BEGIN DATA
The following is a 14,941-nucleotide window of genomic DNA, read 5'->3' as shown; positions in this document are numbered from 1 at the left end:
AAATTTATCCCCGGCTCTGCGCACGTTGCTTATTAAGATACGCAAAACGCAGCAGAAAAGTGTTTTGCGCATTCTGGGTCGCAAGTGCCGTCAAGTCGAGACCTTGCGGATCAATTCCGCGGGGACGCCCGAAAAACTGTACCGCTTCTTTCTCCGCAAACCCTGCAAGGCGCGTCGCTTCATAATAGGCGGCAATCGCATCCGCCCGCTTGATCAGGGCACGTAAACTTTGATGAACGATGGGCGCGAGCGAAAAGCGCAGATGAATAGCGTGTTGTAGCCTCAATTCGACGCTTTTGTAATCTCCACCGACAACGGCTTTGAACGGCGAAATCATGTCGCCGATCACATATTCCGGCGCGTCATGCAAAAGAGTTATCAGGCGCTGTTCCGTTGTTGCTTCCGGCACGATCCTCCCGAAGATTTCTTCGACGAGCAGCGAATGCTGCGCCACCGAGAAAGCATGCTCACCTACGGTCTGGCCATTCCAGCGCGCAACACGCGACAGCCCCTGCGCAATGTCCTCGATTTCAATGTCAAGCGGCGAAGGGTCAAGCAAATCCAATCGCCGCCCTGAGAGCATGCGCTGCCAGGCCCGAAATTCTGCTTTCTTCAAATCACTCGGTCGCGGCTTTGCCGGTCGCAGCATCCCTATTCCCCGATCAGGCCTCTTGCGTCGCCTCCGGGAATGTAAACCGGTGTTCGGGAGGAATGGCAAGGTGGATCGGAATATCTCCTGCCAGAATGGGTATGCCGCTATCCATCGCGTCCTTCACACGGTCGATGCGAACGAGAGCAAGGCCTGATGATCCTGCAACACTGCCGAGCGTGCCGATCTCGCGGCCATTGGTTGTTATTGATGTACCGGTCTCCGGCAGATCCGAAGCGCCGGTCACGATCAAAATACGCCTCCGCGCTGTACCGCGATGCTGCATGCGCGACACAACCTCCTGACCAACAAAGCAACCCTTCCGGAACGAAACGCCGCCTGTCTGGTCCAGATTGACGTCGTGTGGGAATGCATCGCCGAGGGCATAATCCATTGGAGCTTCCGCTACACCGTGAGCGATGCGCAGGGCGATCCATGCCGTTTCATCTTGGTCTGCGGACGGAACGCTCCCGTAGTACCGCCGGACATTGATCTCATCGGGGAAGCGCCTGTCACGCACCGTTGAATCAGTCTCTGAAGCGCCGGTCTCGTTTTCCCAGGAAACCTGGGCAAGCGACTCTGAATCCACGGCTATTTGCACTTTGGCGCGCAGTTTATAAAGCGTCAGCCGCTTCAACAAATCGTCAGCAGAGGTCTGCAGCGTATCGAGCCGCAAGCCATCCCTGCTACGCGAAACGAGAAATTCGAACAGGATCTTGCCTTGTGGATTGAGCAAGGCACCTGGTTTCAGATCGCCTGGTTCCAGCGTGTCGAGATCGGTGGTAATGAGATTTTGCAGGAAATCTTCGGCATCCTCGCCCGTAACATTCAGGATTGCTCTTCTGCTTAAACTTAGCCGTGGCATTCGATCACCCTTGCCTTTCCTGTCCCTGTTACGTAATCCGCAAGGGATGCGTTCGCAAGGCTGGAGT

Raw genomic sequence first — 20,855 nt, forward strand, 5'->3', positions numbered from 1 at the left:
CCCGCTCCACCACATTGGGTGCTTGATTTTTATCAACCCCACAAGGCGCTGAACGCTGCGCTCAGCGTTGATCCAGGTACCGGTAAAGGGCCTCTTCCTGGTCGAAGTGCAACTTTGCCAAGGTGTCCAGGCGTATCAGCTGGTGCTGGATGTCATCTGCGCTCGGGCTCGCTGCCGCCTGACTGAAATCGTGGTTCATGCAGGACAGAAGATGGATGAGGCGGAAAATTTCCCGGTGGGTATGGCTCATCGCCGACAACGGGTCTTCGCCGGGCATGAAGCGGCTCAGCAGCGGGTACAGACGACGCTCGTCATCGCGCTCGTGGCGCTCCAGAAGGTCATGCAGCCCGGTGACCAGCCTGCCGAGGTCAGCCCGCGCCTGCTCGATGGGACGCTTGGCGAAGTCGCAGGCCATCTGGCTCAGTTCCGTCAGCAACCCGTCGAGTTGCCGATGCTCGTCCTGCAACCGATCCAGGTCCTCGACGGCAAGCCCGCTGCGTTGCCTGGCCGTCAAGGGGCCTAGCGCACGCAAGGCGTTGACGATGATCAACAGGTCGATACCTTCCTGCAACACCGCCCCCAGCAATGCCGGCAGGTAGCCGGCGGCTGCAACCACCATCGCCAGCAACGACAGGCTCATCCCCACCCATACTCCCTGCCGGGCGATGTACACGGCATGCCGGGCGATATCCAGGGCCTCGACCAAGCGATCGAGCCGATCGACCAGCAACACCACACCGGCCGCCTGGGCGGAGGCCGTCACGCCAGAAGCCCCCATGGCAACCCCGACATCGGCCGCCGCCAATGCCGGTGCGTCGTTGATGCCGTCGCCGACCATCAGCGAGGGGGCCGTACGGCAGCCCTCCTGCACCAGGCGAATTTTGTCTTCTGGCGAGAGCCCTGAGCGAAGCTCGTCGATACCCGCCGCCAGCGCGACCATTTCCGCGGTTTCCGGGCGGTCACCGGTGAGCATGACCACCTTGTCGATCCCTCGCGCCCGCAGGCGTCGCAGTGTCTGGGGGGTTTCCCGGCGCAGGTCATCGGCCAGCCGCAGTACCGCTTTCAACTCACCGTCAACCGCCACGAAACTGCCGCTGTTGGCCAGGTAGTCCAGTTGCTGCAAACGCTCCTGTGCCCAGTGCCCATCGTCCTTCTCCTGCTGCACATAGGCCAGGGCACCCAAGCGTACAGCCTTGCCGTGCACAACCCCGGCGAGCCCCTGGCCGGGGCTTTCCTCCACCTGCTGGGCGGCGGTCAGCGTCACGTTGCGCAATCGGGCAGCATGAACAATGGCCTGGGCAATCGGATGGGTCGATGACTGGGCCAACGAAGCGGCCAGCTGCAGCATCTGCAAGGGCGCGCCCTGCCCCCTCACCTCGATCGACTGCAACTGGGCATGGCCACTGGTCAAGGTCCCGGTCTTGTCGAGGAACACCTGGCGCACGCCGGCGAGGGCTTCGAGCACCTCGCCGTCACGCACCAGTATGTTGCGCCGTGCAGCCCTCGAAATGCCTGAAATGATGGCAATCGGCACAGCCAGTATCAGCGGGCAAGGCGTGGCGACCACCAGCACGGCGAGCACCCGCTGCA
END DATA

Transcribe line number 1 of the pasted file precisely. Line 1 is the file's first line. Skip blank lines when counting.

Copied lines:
The following is a 14,941-nucleotide window of genomic DNA, read 5'->3' as shown; positions in this document are numbered from 1 at the left end: